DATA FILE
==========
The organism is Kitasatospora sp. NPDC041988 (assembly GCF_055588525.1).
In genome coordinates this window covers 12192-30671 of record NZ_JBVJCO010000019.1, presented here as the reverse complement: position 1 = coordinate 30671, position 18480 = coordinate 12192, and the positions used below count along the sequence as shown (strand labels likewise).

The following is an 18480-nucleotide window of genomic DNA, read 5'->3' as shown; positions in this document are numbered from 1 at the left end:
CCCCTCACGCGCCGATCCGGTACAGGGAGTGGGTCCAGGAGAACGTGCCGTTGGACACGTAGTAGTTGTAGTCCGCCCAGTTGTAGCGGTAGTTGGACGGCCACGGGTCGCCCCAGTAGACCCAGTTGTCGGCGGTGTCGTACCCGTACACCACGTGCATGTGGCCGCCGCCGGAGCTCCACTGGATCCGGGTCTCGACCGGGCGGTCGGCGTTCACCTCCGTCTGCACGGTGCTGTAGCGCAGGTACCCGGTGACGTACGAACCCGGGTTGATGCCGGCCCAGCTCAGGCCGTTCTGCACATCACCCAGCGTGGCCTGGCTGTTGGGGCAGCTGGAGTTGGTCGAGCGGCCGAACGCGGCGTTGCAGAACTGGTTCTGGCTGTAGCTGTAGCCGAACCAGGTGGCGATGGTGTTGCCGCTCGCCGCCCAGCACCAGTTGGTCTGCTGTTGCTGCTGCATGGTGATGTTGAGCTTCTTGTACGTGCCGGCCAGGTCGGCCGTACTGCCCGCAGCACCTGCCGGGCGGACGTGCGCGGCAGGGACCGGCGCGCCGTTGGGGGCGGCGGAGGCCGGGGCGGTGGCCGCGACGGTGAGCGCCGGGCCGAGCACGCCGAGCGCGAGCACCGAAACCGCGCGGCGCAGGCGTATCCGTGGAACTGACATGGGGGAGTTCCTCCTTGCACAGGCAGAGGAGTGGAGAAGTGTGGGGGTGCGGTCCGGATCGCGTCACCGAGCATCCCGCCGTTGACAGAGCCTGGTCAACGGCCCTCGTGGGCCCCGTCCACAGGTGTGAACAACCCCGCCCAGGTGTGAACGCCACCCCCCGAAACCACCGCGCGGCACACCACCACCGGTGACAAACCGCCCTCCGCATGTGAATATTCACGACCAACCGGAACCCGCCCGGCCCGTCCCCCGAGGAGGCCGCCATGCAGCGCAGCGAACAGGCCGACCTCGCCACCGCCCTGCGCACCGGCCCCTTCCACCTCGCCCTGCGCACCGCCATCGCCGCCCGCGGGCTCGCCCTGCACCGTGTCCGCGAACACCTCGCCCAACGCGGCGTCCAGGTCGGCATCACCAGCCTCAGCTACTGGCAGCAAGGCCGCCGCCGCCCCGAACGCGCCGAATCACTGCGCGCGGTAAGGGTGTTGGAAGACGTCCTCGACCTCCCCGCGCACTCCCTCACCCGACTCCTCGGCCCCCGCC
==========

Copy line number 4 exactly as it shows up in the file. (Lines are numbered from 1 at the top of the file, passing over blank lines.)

CCCCTCACGCGCCGATCCGGTACAGGGAGTGGGTCCAGGAGAACGTGCCGTTGGACACGTAGTAGTTGTAGTCCGCCCAGTTGTAGCGGTAGTTGGACGGCCACGGGTCGCCCCAGTAGACCCAGTTGTCGGCGGTGTCGTACCCGTACACCACGTGCATGTGGCCGCCGCCGGAGCTCCACTGGATCCGGGTCTCGACCGGGCGGTCGGCGTTCACCTCCGTCTGCACGGTGCTGTAGCGCAGGTACCCGGTGACGTACGAACCCGGGTTGATGCCGGCCCAGCTCAGGCCGTTCTGCACATCACCCAGCGTGGCCTGGCTGTTGGGGCAGCTGGAGTTGGTCGAGCGGCCGAACGCGGCGTTGCAGAACTGGTTCTGGCTGTAGCTGTAGCCGAACCAGGTGGCGATGGTGTTGCCGCTCGCCGCCCAGCACCAGTTGGTCTGCTGTTGCTGCTGCATGGTGATGTTGAGCTTCTTGTACGTGCCGGCCAGGTCGGCCGTACTGCCCGCAGCACCTGCCGGGCGGACGTGCGCGGCAGGGACCGGCGCGCCGTTGGGGGCGGCGGAGGCCGGGGCGGTGGCCGCGACGGTGAGCGCCGGGCCGAGCACGCCGAGCGCGAGCACCGAAACCGCGCGGCGCAGGCGTATCCGTGGAACTGACATGGGGGAGTTCCTCCTTGCACAGGCAGAGGAGTGGAGAAGTGTGGGGGTGCGGTCCGGATCGCGTCACCGAGCATCCCGCCGTTGACAGAGCCTGGTCAACGGCCCTCGTGGGCCCCGTCCACAGGTGTGAACAACCCCGCCCAGGTGTGAACGCCACCCCCCGAAACCACCGCGCGGCACACCACCACCGGTGACAAACCGCCCTCCGCATGTGAATATTCACGACCAACCGGAACCCGCCCGGCCCGTCCCCCGAGGAGGCCGCCATGCAGCGCAGCGAACAGGCCGACCTCGCCACCGCCCTGCGCACCGGCCCCTTCCACCTCGCCCTGCGCACCGCCATCGCCGCCCGCGGGCTCGCCCTGCACCGTGTCCGCGAACACCTCGCCCAACGCGGCGTCCAGGTCGGCATCACCAGCCTCAGCTACTGGCAGCAAGGCCGCCGCCGCCCCGAACGCGCCGAATCACTGCGCGCGGTAAGGGTGTTGGAAGACGTCCTCGACCTCCCCGCGCACTCCCTCACCCGACTCCTCGGCCCCCGCC